Finding an optimal ODE model for tumor growth

Abstract

This is the abstract.

Start with some statements about how bad cancer is.

Paragraph about the importance of mathematical modeling in understanding cancer and developing treatment strategies.

Paragraph about why properly describing tumor growth is important.

Paragraph about previous work in this field.

Summary/outline paragraph.

According to the CDC, cancer is the second leading cause of death in the United States (Citation?).

Understanding the pattern of growth in a tumor is principle in understanding how to treat cancer. Without a thorough understanding of the factors that cause tumor growth, treatment options are limited in scope. That is to say that the best way to slow or even stop tumor growth is to understand what causes it primarily. While there exist many promising treatments for tumor growth, any of these would be greatly improved by a grounding in empirically tested mathematical models. These mathematical models will allow research pertaining to cancer and tumor growth to find parameters for their proposed treatments and to test these proposed treatments quickly and efficiently. Such a mathematical model would need to be appropriately complex, based in empirical evidence, and able to give insights into the nature of cancer growth that are useful for research purposes.

In tumor growth mapping, there are multiple possible ways to model the growth rate. Different tumors behave differently, although we can find a general idea for a certain type of tumor.

\[\label{eq:ExponentialFit} \dot{V}=\lambda V\]

\[\label{eq:PowerRuleFit} \dot{V}=\lambda V^{a}\]

\[\label{eq:LogisticFit} \dot{V}=\lambda V\left(1-\frac{V}{K}\right)\]

\[\label{eq:LinearFit} \dot{V}=\frac{aV}{V+b}\]

\[\label{eq:SurfaceFit} \dot{V}=\frac{aV}{(V+b)^{\frac{1}{3}}}\]

\[\label{eq:GompertzFit} \dot{V}=aV\ln\left(\frac{b}{V+c}\right)\]

\[\label{eq:BertalanffyFit} \dot{V}=aV^{\frac{2}{3}}-bV\]

These are the seven best fits for a tumor. Once we get enough samples, we are able to select one equation for a generic case of a lung tumor, pancreatic tumor, or any other type. In order to understand what the equations mean, firstly we define \(\dot{V}\), the tumor cell population growth rate. Setting \(V\) as the tumor cell population, we define: \[\dot{V}=\frac{dV}{dt}\] It isn’t necessary to use \(\dot{V}\) instead of \(\frac{dV}{dt}\), but is helpful when writing out the equations. Each variable in these equations has some effect on the tumor growth. One example is \(\lambda\), the “intrinsic growth rate” of the tumor. Another is \(a\), a placeholder for an exponent. Then \(K\) is the “carrying capacity” of the tumor, and \(b\) is shorthand for \(\frac{1}{K}\), the inverse of the carrying capacity.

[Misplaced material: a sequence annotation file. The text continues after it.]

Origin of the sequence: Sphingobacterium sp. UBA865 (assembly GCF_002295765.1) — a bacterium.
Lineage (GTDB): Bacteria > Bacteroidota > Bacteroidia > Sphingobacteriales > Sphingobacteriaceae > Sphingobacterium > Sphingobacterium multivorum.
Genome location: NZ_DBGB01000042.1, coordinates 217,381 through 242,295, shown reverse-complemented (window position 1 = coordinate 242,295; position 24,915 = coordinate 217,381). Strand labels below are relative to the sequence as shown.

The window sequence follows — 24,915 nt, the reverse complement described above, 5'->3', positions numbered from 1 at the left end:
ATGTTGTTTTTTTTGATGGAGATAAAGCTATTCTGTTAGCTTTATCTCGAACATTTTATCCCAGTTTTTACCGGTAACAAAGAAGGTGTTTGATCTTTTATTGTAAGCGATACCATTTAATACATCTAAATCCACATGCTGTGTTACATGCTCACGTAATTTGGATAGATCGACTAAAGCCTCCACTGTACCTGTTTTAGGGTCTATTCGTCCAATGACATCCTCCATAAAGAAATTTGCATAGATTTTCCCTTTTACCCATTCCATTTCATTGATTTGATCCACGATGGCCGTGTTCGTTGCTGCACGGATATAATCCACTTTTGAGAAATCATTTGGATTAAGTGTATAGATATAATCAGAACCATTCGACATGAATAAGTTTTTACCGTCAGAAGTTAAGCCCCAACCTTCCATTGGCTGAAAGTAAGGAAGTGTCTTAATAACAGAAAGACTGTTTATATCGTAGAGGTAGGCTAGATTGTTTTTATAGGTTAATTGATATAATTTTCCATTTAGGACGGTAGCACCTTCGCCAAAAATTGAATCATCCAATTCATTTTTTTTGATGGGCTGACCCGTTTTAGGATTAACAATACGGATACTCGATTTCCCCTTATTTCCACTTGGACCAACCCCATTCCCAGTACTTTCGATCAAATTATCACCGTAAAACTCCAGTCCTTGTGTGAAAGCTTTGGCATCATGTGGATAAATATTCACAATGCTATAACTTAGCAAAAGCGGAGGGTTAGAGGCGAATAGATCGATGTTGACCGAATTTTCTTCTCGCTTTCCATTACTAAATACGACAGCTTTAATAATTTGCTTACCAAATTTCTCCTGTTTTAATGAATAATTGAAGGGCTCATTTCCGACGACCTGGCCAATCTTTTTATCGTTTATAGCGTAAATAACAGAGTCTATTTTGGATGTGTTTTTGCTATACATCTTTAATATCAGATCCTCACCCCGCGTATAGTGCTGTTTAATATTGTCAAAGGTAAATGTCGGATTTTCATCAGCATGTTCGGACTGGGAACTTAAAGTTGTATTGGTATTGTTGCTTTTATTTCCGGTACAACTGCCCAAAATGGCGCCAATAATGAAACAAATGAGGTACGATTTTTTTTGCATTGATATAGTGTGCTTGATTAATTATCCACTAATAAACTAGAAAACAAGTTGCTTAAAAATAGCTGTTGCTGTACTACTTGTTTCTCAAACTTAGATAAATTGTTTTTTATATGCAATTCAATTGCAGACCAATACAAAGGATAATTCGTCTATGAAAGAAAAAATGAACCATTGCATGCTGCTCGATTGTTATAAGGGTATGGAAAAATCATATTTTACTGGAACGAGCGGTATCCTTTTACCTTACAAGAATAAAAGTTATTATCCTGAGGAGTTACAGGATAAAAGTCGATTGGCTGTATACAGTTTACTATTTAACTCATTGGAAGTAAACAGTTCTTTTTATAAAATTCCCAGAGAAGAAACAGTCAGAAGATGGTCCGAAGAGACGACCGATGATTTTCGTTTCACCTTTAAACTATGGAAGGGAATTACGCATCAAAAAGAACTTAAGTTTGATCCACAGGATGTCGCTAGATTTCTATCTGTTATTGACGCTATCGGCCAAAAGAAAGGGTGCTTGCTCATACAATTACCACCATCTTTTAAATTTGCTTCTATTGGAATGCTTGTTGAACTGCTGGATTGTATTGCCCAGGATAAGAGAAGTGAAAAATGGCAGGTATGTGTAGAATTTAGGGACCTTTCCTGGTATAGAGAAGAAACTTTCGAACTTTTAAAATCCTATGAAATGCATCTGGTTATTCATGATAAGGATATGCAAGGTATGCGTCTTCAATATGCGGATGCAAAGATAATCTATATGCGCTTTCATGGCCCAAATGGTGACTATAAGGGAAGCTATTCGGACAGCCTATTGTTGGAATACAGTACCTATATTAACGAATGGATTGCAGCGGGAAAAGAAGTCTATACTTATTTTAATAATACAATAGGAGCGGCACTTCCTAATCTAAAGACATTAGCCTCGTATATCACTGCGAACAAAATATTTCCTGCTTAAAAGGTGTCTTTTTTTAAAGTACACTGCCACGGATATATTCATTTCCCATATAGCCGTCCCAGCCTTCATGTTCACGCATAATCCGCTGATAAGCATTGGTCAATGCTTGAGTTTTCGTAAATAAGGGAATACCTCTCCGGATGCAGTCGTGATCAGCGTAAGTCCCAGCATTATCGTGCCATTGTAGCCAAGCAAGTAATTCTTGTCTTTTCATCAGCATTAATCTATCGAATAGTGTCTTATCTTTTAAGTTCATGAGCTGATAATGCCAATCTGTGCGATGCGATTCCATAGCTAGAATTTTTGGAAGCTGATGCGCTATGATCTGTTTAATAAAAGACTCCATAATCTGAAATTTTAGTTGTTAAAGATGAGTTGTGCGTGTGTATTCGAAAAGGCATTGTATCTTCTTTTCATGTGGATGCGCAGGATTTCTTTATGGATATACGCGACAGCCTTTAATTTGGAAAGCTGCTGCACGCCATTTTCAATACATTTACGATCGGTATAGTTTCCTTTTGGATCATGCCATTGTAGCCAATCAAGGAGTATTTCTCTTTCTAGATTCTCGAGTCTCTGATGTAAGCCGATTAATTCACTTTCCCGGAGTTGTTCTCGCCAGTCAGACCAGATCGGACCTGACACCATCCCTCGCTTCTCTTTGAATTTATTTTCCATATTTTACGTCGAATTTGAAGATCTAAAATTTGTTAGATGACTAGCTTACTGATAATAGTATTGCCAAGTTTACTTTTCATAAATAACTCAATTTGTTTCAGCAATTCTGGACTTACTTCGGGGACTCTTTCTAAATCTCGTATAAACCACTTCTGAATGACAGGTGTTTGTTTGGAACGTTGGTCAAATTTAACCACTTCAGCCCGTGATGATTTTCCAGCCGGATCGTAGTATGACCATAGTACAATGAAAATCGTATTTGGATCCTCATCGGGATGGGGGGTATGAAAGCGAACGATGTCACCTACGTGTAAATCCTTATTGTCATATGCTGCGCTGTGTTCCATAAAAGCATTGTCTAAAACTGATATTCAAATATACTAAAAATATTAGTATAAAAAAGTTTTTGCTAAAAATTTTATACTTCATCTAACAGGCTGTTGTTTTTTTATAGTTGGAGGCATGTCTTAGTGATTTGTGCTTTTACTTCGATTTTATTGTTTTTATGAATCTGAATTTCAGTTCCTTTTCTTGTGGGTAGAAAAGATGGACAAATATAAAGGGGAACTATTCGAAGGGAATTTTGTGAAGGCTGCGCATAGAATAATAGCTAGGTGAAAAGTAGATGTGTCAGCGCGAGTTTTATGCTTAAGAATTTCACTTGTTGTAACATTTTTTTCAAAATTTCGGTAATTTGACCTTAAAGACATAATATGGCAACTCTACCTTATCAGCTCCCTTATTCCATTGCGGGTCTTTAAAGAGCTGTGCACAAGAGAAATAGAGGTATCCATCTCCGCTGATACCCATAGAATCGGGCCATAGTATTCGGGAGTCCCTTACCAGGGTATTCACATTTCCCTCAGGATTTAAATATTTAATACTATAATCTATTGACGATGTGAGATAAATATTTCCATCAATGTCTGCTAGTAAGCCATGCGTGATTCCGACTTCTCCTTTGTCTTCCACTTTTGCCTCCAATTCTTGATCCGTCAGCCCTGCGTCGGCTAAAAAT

Now that we know what the equations define, we can differentiate between them. \eqref{eq:ExponentialFit} is the Exponential Fit Equation, named for having

After selecting the data, we fit each model to the data sets we gathered. For each of the seven models we tested, we gave each parameter the ability to change freely in a way so that the Sum of Squared Residuals was normalized and then minimized between the data and the curve. The normalization of the SSR values served the purpose of preventing the larger values at the end of data sets from being weighted more than those at the beginning. Without this normalization, many curves fit only to the initial and final points, while the data contained within these values were ignored by the minimization of the SSR function. The normalization applied an inverse square law to the SSR values so that the data contained in later values was reduced by a great amount and the data contained in early values was reduced by a small amount. The data as represented on our graphs was not normalized, only the SSR values that correspond to each point were.

To select the best fit model we used the Akaike Information Criterion corrected for finite sample sizes. This measure describes how much information is gained by extra parameters when fitting models. Therefore, a better AICc means a balance between the ability of a model to predict the data and the minimization of number of parameters. This measure has an advantage over similar equations, because the main limiting factor is the number of parameters. It is especially useful when compared to the Bayesian Information Criterion that operates under the assumption that the number of data points is much greater than the number of parameters, which is an issue when many sources for tumor growth data do not include enough data points to satisfy this condition. (Citation?) (Also a weirdly worded sentence, I’ll fix that). The AICc does require a certain number of data points, but is explicit in that if not enough data is used, the equation will render a zero in the denominator returning an error message. This is helpful in that it prevents conclusions from being drawn from unsubstantial data sets.

Describe general characteristics of the data sets, cancer type, substrate, etc.

Make a table with all the data sets (include in supplementary material, but refer to it here).

Make a bar graph of how many times each model is the best fit.

Discribe normalized duration and why we use it.

Make a bar graph or box & whiskers plot of normalized duration vs. model.

Make bar graphs of how many times each model is the best fit for in vitro and in vivo.

Discuss chi-squared and multinomial regression results.

Make bar graphs of how many times each model is the best fit for different types of cancer.

Discuss chi-squared and multinomial regression results.

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